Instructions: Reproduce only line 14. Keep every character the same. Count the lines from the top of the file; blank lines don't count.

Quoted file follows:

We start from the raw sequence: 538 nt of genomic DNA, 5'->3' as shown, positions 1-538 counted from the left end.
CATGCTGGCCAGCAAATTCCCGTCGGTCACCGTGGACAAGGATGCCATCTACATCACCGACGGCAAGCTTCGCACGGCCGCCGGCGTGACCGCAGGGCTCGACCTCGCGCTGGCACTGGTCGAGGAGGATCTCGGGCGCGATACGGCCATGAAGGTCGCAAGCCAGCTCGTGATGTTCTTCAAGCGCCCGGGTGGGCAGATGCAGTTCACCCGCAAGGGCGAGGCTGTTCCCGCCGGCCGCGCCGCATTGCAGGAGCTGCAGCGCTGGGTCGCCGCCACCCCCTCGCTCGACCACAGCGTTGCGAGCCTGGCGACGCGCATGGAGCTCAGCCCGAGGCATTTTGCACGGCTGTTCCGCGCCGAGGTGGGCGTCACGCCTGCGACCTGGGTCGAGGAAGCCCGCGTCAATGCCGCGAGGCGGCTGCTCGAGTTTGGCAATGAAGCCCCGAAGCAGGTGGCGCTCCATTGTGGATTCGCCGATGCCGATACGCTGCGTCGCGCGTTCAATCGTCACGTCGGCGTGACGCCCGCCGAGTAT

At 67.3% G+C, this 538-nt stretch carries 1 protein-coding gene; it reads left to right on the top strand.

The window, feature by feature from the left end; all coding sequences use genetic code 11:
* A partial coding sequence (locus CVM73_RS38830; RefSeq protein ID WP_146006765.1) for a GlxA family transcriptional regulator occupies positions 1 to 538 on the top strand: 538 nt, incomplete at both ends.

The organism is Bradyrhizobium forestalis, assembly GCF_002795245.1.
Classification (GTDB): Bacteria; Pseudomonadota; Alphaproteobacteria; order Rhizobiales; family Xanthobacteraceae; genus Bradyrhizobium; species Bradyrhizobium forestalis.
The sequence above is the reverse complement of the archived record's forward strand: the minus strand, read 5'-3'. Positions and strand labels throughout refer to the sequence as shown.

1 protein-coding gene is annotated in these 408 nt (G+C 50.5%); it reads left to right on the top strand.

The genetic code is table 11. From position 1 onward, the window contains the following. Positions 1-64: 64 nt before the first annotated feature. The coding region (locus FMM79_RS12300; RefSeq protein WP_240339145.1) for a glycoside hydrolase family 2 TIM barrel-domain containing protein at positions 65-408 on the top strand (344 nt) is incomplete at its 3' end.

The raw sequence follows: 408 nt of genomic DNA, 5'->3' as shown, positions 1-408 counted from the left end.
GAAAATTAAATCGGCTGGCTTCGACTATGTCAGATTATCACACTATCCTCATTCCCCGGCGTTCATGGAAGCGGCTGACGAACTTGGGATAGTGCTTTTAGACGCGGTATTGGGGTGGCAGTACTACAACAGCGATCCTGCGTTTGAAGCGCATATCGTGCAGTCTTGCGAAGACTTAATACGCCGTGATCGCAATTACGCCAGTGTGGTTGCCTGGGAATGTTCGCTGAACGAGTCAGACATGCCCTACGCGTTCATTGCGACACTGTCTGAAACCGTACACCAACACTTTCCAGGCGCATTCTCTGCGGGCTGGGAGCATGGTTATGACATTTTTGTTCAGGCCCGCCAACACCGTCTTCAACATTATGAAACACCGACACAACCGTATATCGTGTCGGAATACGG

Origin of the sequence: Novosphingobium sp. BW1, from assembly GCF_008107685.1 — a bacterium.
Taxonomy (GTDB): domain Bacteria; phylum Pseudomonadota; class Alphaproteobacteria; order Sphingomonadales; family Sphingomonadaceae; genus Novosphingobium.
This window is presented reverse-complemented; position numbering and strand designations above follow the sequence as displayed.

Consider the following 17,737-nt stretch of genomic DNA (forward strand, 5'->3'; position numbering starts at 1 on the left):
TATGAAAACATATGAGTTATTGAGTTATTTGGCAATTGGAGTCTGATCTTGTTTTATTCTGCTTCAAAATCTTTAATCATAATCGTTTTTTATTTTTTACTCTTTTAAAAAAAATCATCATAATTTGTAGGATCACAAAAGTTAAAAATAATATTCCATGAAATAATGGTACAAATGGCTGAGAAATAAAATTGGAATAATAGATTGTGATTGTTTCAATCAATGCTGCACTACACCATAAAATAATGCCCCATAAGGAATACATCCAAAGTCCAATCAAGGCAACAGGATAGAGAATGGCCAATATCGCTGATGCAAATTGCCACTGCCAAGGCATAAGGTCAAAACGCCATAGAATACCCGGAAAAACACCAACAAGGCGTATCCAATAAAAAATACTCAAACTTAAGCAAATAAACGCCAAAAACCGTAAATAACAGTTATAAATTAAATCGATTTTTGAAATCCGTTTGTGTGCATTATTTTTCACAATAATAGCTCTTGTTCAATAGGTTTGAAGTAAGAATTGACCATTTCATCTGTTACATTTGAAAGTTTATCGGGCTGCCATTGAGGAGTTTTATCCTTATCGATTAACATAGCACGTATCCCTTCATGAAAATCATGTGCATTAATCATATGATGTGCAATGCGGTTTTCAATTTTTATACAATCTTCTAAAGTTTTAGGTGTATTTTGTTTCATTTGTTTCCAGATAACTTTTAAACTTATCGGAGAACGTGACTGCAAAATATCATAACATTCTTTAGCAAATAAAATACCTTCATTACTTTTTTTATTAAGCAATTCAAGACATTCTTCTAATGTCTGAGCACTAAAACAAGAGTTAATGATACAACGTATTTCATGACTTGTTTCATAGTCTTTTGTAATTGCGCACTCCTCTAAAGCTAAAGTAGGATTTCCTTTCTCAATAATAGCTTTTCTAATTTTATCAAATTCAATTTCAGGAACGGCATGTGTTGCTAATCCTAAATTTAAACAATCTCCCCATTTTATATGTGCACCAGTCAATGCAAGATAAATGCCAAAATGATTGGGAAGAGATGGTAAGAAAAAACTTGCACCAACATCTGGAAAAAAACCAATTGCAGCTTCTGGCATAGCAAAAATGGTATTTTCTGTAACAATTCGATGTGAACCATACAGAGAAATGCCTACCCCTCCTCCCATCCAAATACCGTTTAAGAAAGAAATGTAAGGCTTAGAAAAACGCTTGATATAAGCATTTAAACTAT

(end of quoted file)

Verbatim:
Taxonomy (GTDB): domain Bacteria; phylum Pseudomonadota; class Alphaproteobacteria; order Sphingomonadales; family Sphingomonadaceae; genus Novosphingobium.